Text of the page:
A one-stop source about accessory dwelling units, multigenerational homes, laneway houses, ADUs, granny flats, in-law units…
[This is part 4 of a 13-part series about ADU research and policy. For the series intro and table of contents see here.]
The first question that pops into the typical homeowner’s mind, when they consider creating an ADU on their property, is “How much will it cost?”
For perspective, consider some numbers for projects built in Portland over the past ten years or so.
The survey of Portland ADU owners asked the owners who had built their ADUs about the actual costs of their projects. Here are the results, presented separately for detached ADUs (such as backyard cottages) and attached ADUs (such as basement apartments).
First, practically all ADUs are major construction projects, with homeowners spending tens or even hundreds of thousands of dollars. The few cheap exceptions were probably buildings that were very easily adapted or jobs done by homeowners who already knew construction — in other words, just because somebody built an ADU for $10,000 doesn’t mean most people will be able to. For a discussion of why ADUs have such a wide range of costs, see here.
The scale of costs means that building an ADU is a serious venture that involves financial risk. While it can certainly have a good payoff, homeowners shouldn’t be flip about getting into such a project. Likewise, it is disingenuous for ADU advocates or local governments to promote ADUs without recognizing that the developers — in this case average homeowners — are taking on real risk.
Second, detached ADUs tended to be much more expensive than attached ADUs, with medians of $90,000 vs. $45,500. While the existence of a difference isn’t exactly a surprise, because attached ADUs do have a “head start” in the form of an existing structure, the size of the difference is quite large.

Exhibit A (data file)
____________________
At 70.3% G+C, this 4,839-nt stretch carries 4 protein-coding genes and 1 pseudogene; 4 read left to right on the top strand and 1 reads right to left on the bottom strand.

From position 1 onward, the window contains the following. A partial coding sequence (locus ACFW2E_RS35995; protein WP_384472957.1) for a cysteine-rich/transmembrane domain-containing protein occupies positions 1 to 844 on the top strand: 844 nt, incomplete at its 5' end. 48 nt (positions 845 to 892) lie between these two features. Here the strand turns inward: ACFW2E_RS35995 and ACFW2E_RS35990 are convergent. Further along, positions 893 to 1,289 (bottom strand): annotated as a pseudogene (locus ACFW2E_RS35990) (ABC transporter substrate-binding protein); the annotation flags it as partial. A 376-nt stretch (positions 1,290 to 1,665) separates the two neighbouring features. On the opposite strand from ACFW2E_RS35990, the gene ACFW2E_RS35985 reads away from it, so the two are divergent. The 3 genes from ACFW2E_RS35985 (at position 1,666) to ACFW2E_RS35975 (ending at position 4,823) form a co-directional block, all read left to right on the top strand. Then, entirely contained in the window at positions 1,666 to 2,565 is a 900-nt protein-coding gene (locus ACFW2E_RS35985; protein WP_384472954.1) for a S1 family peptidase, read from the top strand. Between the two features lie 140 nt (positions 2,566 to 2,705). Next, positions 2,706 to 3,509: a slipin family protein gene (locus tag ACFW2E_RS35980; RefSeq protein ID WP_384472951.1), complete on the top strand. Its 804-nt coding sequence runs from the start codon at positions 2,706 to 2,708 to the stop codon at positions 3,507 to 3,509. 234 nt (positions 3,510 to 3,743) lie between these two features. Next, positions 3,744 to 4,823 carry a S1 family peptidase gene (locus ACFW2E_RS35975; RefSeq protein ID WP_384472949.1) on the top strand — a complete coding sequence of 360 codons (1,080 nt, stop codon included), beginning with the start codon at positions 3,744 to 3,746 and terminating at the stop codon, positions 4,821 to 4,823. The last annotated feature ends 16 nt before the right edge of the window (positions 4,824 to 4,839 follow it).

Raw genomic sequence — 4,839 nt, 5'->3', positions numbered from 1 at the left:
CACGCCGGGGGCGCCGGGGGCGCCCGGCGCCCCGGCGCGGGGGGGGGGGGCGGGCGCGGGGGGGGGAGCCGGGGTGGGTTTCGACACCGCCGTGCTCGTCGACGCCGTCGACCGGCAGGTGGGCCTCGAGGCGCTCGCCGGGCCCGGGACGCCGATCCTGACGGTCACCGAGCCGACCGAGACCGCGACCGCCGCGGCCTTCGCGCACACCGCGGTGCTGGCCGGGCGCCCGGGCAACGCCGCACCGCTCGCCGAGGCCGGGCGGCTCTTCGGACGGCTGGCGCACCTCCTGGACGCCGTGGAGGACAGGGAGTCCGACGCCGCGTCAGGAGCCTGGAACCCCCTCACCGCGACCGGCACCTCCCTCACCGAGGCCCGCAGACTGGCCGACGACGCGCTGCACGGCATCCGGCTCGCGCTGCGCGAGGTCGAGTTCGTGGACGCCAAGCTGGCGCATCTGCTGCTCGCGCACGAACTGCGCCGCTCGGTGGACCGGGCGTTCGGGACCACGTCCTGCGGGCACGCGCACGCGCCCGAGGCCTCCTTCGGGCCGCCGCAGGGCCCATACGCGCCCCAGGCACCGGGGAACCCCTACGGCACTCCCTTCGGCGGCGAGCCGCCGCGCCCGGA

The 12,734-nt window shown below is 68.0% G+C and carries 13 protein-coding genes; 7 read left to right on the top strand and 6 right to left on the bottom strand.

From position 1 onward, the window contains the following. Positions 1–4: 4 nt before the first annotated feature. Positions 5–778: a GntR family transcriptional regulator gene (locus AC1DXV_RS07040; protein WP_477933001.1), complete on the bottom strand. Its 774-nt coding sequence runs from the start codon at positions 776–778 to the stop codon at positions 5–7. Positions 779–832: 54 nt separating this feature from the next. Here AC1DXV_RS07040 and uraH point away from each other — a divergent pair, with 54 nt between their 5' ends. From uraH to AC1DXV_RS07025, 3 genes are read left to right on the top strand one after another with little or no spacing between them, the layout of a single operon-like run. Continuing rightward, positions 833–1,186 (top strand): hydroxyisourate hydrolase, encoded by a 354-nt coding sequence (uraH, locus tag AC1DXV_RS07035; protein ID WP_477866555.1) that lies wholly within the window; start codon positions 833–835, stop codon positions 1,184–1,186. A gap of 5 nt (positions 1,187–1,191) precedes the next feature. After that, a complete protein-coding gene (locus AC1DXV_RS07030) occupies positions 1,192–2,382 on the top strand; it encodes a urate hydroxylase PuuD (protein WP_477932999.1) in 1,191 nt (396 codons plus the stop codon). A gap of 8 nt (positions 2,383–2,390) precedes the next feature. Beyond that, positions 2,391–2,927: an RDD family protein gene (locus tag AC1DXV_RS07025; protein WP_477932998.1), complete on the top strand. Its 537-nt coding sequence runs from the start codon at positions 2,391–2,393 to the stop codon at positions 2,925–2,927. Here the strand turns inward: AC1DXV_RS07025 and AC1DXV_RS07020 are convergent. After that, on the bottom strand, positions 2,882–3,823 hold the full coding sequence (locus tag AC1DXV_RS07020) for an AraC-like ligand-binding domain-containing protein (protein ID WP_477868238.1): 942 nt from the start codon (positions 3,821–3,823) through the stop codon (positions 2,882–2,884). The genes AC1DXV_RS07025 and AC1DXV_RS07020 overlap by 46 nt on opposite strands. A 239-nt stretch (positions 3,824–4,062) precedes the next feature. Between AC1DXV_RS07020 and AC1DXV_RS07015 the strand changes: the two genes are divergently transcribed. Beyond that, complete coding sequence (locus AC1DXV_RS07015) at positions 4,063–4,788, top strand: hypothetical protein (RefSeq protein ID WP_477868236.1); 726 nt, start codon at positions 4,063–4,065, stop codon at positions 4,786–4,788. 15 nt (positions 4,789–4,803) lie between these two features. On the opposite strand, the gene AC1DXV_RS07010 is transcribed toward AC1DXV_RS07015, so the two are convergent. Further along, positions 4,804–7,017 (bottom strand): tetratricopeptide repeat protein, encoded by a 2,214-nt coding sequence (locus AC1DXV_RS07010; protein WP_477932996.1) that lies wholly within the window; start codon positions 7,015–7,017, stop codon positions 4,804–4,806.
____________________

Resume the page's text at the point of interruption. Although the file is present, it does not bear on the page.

This difference in cost is even more interesting given the fact that, in Portland at this time, rents are similar for attached and detached units. I will go into this more in a future post, but if you want to read some details now you can see my recent report.
Finally, some projects were extraordinarily expensive — at least in one case, because extraordinary green features were involved.
A professional in the real estate industry might look at these numbers with curiosity. They might even say, “these people don’t seem to know what they are doing.” After all, why invest $90,000 in a detached unit when $45,500 for an attached unit will bring practically the same rent? The returns are far superior for the attached unit.
The answer is that people who build ADUs do not seem to be building them just to make a profit. Though income from rent is the most common single motivation for creating an ADU, that goal is mixed with the desire to house family, friends, or helpers, or have a smaller dwelling of their own in the future.
That means ADU developers aren’t “professional” in the way they do things. They don’t seek to simply optimize financial return. If they did, everyone would build an ADU in their basement, because (at least in Portland’s current rental climate) that’s where the profit would be.
Instead, Portland’s homeowner-developers seem to be building places that are nicer, and greener, than they need to be. Some ADUs are clearly creative works, labors of love, and some are clearly part of long-term life strategies. (See the case studies on this site for some examples.) Some may be good investments financially, some may be good investments only in a more subjective assessment of lifestyle. Some, frankly, may be failures all around.
In this sense the homeowners are like unsubsidized professional developers… They are taking on the risk of their project failing. But their time frame is different. Most ADU developers seem to be in it to stay. They do not plan to build and cash out.
And that may be one time nonprofessionalism is a good thing.
Next week: do ADUs help or hurt property values?